In the Massively Multilingual Speech (MMS) project, Meta overcomes some of the challenges with a huge amount of multilingual dataset by combining wav2vec 2.0, their pioneering work in self-supervised learning, and a new dataset that provides labeled data for over 1,100 languages and unlabeled data for nearly 4,000 languages. Some of these, such as the Tatuyo language, have only a few hundred speakers, and for most of these languages, no prior speech technology exists. The results show that the Massively Multilingual Speech models outperform existing models and cover 10 times as many languages. Meta is focused on multilinguality in general: For text, the NLLB project scaled multilingual translation to 200 languages, and the Massively Multilingual Speech project scales speech technology to many more languages.
Concretely, they trained self-supervised models on about 500,000 hours of speech data in over 1,400 languages — this is nearly five times more languages than any known prior work. The resulting models were then fine-tuned for a specific speech task, such as multilingual speech recognition or language identification.
To get a better understanding of how well models trained on the Massively Multilingual Speech data perform, Meta evaluated them on existing benchmark datasets, such as FLEURS.
Meta trained multilingual speech recognition models on over 1,100 languages using a 1B parameter wav2vec 2.0 model. As the number of languages increases, performance does decrease, but only very slightly: Moving from 61 to 1,107 languages increases the character error rate by only about 0.4 percent but increases the language coverage by over 18 times.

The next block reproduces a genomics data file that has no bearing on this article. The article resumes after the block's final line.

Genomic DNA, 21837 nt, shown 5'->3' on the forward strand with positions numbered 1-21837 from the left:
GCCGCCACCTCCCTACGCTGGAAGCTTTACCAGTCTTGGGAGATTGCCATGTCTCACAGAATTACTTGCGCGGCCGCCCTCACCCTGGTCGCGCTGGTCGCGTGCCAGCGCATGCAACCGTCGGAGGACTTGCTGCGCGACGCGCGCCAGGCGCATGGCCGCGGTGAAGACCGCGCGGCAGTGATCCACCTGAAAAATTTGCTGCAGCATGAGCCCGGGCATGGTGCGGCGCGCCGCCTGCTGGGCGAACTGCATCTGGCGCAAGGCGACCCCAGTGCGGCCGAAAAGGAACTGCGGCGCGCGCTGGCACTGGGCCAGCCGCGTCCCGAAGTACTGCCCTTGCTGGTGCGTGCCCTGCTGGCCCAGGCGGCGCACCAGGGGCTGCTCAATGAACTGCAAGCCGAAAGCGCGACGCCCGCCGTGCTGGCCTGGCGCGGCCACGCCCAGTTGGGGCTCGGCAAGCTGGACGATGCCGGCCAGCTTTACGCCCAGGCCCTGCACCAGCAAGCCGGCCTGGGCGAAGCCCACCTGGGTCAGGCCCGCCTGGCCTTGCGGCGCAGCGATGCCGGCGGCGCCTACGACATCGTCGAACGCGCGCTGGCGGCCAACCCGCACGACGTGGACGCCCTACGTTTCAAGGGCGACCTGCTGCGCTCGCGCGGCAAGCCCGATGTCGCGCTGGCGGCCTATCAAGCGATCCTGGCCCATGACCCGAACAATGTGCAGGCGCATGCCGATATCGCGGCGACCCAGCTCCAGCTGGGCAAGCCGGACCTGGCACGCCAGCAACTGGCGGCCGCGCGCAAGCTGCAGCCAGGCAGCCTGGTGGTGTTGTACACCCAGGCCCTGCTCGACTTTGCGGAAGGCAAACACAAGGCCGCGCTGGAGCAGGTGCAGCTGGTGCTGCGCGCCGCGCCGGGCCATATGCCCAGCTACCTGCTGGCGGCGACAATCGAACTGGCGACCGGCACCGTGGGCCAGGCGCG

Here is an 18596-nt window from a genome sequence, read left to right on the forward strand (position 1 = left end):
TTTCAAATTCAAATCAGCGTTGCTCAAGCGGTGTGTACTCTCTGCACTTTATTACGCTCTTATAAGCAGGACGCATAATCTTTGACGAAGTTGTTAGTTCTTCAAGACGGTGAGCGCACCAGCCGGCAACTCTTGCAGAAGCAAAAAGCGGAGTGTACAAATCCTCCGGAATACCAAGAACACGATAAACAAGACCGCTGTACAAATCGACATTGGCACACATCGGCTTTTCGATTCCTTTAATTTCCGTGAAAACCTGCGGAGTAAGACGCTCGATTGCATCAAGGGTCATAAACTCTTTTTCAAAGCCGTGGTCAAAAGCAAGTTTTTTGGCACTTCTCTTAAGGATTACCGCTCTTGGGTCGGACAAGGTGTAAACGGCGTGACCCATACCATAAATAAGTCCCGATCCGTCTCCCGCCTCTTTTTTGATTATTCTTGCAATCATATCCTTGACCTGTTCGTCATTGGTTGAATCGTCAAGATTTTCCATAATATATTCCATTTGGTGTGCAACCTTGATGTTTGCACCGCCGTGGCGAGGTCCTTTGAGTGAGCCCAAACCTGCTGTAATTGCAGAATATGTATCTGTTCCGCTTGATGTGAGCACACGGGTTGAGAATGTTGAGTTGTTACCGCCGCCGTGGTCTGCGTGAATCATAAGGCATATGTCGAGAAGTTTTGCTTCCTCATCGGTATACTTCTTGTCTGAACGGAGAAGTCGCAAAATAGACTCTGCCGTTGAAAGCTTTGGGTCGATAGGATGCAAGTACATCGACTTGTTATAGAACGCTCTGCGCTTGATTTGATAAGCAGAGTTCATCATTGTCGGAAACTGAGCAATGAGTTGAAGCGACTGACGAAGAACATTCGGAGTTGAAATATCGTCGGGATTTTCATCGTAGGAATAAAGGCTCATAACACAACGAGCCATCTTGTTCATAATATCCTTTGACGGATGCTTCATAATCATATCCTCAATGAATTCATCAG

In a like-for-like comparison with OpenAI’s Whisper, we found that models trained on the Massively Multilingual Speech data achieve half the word error rate, but Massively Multilingual Speech covers 11 times more languages. This demonstrates that MMS model can perform very well compared with the best current speech models.
Meta also built text-to-speech systems for over 1,100 languages. Current text-to-speech models are typically trained on speech corpora that contain only a single speaker. A limitation of the Massively Multilingual Speech data is that it contains relatively few different speakers for many languages, and often only a single speaker. However, this is an advantage for building text-to-speech systems, and so Meta trained such systems for over 1,100 languages.
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